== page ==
May 26, 2009

Do All Small Grants = Grassroots Grantmaking?

I'm home again from about six weeks on the road, taking stock of dozens of opportunities to introduce Grassroots Grantmakers and grassroots grantmaking to new friends and to visit colleagues who are engaged in grassroots grantmaking.

Over this six weeks, I've talked with a lot of people about small grants and grassroots grantmaking. As has been my experience in the past, I've been delighted by the amazing creativity and insightfulness of people who are using small grants as a compelling invitation to people who have the passion, compassion, and desire to move from the sidelines into the action - connecting with neighbors to make a difference on their block or in their neighborhood. I have also been surprised by the different "takes" I've heard on small grants.

Here's my take on the difference between small grants that are powerful tools for grassroots grantmaking and small grants that are about something else.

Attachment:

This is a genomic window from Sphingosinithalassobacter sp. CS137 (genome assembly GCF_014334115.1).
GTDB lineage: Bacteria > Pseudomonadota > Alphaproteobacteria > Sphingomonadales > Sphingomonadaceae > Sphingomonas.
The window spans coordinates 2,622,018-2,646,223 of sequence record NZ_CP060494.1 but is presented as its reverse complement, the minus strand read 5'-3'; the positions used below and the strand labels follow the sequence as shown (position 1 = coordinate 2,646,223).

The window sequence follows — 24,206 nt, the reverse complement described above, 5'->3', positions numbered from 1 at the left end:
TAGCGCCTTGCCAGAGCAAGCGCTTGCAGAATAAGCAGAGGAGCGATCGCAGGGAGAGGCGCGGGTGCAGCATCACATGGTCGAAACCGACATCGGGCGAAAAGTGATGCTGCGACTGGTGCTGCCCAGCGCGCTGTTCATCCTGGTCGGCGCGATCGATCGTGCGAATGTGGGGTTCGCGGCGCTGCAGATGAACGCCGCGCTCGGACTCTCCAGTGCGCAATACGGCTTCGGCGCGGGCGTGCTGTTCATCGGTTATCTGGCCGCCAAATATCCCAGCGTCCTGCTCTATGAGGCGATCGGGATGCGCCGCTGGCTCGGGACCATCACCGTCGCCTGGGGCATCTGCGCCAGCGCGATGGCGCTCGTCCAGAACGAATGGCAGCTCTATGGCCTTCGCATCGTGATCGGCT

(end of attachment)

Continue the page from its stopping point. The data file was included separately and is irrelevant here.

In the grassroots grantmaking world:
  • Small grants are not seed money. They are scale-appropriate investments that build civic capacity and community resilience by activating the passion, dreams, skills, talents, and networks of community residents.
  • Small grants are not for non-profit organizations. They are for people who are connecting with their neighbors to do something that they feel has value in their own community. Not people working on behalf of other people, but people who are working together on behalf of their own community.
  • Small grants are not about service delivery. They are about self-help and community connectedness rather than the help that comes from professionals and experts.
  • Small grants are not about doing more with less. They are about helping people discover their own power and the power of community, with the goal of bringing more resources to play - the resources and resourcefulness of community residents.
  • Small grants are not an end. They are a means to an end, with the means - the process of doing - at least as important as the end product of the doing.

Have I missed something? Or do you have a different take on the difference between some small grants programs and those that we associate with grassroots grantmaking. Post a comment to join the discussion!

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